Marcy Norton of the School of Arts & Sciences uses history as a tool to understand what’s happening in the present. Her new book “The Tame and the Wild, People and Animals After 1492” does just that by looking at how European and Native American relationships with nonhuman animals differed and became entangled in the Atlantic World.
Animals played a huge role in colonization, from the horses who served in military campaigns and the dogs deployed as instruments of terror, to the livestock animals who made possible the agropastoral economy that facilitated the dispossession of Native people’s labor, land, and even lives.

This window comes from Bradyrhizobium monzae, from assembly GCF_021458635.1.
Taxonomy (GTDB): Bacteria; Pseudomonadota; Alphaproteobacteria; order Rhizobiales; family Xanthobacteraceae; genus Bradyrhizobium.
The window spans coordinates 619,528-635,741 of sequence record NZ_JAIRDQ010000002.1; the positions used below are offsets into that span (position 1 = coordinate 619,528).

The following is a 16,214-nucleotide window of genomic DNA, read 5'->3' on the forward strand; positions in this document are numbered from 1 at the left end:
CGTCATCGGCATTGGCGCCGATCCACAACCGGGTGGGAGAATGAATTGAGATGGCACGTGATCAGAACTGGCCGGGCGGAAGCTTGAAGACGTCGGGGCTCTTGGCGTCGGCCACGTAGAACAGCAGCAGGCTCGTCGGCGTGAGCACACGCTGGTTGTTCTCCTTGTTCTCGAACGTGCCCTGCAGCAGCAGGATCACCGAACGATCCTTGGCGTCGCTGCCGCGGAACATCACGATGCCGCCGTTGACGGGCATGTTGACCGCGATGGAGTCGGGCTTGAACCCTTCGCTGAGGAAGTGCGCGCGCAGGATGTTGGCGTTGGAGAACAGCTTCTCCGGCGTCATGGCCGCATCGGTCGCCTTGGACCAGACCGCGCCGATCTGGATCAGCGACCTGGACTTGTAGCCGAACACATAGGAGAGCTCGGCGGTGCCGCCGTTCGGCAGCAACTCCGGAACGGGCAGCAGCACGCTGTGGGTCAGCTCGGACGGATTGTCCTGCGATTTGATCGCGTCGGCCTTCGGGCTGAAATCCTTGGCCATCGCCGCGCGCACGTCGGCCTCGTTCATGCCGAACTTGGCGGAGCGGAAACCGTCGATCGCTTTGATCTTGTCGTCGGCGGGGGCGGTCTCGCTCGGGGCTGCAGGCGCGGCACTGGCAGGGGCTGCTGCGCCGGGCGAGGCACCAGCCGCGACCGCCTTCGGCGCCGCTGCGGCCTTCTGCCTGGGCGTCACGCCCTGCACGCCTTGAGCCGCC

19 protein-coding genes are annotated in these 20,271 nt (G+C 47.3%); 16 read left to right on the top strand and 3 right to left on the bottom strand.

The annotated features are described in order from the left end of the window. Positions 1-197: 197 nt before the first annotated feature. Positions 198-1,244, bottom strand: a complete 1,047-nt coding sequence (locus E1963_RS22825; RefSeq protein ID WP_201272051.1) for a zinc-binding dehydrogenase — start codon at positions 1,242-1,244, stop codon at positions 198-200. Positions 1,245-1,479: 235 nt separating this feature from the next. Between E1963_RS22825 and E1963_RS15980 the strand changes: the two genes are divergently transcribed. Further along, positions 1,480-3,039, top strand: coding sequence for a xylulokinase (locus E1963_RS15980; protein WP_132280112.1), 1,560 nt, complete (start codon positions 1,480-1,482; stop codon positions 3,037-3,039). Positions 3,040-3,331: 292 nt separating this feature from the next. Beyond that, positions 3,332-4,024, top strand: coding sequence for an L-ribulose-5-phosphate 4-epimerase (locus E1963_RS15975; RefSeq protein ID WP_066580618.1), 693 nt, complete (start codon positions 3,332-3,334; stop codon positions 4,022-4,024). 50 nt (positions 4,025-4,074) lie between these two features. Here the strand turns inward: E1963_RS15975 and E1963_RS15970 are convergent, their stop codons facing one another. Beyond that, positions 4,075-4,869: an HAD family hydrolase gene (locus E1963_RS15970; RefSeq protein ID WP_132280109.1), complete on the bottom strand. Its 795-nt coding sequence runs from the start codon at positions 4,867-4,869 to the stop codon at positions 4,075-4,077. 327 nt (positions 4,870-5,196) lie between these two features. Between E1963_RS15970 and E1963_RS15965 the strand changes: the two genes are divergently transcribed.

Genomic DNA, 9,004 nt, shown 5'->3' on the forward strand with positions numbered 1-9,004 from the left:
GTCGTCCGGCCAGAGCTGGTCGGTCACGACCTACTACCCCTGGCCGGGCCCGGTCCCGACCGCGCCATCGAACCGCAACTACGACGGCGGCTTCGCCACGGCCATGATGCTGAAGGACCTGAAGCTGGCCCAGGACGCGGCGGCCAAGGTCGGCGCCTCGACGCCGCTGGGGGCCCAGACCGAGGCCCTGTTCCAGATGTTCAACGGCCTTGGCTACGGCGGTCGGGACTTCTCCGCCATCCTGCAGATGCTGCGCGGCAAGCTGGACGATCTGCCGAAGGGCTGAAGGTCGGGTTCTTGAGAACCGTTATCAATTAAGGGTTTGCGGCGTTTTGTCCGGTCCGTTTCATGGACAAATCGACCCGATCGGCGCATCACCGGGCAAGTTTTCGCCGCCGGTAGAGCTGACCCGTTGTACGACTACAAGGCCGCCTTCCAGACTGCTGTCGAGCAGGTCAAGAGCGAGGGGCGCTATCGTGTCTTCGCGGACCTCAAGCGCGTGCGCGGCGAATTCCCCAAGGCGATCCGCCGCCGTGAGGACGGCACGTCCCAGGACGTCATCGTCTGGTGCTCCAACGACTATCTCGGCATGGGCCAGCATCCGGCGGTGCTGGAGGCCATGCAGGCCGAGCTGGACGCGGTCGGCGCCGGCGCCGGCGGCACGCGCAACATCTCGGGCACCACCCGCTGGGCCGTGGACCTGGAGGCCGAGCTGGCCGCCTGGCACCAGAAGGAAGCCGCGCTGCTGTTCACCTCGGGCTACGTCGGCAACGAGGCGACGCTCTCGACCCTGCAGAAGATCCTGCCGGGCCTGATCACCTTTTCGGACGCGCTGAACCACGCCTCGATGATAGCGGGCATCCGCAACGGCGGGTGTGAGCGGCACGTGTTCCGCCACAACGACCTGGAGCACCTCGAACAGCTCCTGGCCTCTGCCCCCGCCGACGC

Yet despite this colonial violence, Indigenous communities maintained their traditional ways of interacting with nonhuman animals, says Norton, associate professor of history. In the Caribbean, lowland South America, and Mexico, Indigenous people not only hunted wild animals for food but also selected some to raise as companion species. Parrots and monkeys were commonly chosen to be tamed (also known as familiarization), but almost any kind of animal was eligible.
The book explains how these differences in approaching animals transformed societies on both sides of the Atlantic, even paving the way for zoological science and the modern pet.
Penn Today spoke with Norton about how she landed on the topic, memorable anecdotes from her research, and what lessons we can draw from the past about the current state of animals in the world.